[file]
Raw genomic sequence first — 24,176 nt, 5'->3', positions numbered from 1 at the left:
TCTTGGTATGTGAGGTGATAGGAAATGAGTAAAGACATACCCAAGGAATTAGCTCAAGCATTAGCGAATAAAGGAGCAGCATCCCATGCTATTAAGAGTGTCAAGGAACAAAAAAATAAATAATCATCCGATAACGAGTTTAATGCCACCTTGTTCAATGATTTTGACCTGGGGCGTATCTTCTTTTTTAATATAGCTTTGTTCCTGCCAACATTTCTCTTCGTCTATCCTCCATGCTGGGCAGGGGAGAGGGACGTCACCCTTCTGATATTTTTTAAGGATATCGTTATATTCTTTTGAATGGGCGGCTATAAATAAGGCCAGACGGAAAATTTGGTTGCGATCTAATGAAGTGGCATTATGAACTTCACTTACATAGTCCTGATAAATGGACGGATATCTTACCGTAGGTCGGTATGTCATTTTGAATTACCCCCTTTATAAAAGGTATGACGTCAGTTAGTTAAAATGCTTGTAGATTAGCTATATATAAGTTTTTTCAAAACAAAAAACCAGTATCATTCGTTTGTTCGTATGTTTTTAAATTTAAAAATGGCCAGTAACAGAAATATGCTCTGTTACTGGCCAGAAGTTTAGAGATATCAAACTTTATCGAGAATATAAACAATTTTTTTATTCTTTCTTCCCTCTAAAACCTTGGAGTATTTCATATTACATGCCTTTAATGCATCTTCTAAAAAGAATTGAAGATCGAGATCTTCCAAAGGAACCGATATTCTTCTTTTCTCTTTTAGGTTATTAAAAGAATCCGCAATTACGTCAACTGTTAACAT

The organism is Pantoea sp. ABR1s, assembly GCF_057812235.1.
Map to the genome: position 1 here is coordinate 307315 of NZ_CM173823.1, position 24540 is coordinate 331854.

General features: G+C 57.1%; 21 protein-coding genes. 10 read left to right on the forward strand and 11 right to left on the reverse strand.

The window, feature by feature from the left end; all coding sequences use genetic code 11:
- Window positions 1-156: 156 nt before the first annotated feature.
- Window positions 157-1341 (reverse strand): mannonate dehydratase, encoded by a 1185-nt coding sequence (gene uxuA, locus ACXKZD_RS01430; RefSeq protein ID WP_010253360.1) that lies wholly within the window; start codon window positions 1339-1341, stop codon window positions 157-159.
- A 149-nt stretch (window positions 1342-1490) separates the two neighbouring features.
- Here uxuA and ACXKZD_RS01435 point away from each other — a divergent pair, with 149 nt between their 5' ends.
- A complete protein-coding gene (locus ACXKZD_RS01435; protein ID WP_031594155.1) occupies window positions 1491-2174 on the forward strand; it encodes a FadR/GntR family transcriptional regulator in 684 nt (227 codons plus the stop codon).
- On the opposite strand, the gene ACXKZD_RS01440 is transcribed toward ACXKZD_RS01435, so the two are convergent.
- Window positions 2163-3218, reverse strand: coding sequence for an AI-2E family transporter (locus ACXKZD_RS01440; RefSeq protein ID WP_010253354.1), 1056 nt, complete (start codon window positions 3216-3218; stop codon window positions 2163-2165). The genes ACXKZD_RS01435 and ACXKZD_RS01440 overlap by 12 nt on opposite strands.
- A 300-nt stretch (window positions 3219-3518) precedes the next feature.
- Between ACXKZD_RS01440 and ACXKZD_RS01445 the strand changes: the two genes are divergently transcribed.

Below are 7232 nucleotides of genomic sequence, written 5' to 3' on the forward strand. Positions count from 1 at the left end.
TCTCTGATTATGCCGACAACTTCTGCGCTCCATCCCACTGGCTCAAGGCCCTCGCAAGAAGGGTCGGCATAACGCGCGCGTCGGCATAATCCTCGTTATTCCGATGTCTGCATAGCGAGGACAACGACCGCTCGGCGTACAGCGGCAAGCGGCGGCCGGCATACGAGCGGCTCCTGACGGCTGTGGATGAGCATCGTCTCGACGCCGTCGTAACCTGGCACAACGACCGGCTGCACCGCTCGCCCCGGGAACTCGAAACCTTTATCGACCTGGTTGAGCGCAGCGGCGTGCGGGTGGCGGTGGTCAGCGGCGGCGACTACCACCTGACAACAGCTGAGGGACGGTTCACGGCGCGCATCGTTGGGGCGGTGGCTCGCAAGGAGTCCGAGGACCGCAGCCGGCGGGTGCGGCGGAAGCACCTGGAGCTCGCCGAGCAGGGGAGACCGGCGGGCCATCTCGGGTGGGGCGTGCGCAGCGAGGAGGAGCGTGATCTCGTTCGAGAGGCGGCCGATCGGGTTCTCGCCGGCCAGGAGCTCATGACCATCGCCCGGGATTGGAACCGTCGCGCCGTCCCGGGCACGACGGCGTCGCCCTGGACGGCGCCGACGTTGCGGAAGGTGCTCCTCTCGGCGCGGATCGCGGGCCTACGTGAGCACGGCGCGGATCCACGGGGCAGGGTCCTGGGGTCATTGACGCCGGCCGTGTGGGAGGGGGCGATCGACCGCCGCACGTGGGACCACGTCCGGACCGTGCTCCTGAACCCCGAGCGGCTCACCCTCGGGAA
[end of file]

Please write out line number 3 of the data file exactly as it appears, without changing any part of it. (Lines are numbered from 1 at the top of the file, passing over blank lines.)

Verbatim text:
The organism is Pantoea sp. ABR1s, assembly GCF_057812235.1.